Tax-qualified LTCi premiums are considered a medical expense. For an individual who itemizes tax deductions, medical expenses are deductible to the extent that they exceed current amount required to meet the individual’s Adjusted Gross Income (AGI). The amount of the LTCi premium treated as a medical expense is limited to the eligible LTCi premiums, as defined by Internal Revenue Code 213(d), based on the age of the insured individual. That portion of the LTCi premium that exceeds the eligible LTCi premium is not included as a medical expense.
Individual taxpayers can treat premiums paid for tax-qualified long-term care insurance for themselves, their spouse or any tax dependents (such as parents) as a personal medical expense.
The yearly maximum deductible amount for each individual depends on the insured’s attained age at the close of the taxable year (see table below for current limits). These deductible maximums are indexed and increase each year for inflation. NOTE: the 2024 limits are decreased … for the first time … though the decrease is generally minimal.
2024 Tax Deductibility
The following are the new 2024 deductible limits (2023 in brackets):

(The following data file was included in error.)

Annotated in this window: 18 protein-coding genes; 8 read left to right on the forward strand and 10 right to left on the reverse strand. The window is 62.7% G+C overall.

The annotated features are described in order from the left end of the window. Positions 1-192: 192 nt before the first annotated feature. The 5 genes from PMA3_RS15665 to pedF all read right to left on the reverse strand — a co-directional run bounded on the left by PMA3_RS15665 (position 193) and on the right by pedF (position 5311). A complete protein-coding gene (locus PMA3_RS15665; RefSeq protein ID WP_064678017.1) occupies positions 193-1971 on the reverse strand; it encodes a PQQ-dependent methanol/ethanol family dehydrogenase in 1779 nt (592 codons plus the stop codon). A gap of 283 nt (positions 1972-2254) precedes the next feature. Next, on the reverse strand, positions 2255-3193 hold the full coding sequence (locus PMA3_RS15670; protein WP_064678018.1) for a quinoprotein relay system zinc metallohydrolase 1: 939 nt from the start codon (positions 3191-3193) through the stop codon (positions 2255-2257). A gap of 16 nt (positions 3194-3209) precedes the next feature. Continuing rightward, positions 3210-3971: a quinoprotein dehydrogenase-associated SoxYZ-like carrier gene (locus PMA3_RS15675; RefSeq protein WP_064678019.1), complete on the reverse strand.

|Attained Age Before Close of Taxable Year||2024 Limit (2023)|
|40 or less||$470 ($480)|
|More than 40 but not more than 50||$880 ($890)|
|More than 50 but not more than 60||$1,760 ($1,790)|
|More than 60 but not more than 70||$4,710 ($4,770)|
|More than 70||$5,880 ($5,960)|
The Qualified Long-Term Care Insurance Contract or Life Insurance Contract Per Diem Limitation dollar limit on the benefits is $410 per day.
Source: IRS Revenue Procedure: 2023-34
The American Association for Long-Term Care Insurance advocates for the importance of planning and supports insurance and financial professionals who provide long-term care financing solutions. To see prior year’s long-term care insurance tax deductible limits, visit the organization’s website (www.aaltci.org/tax).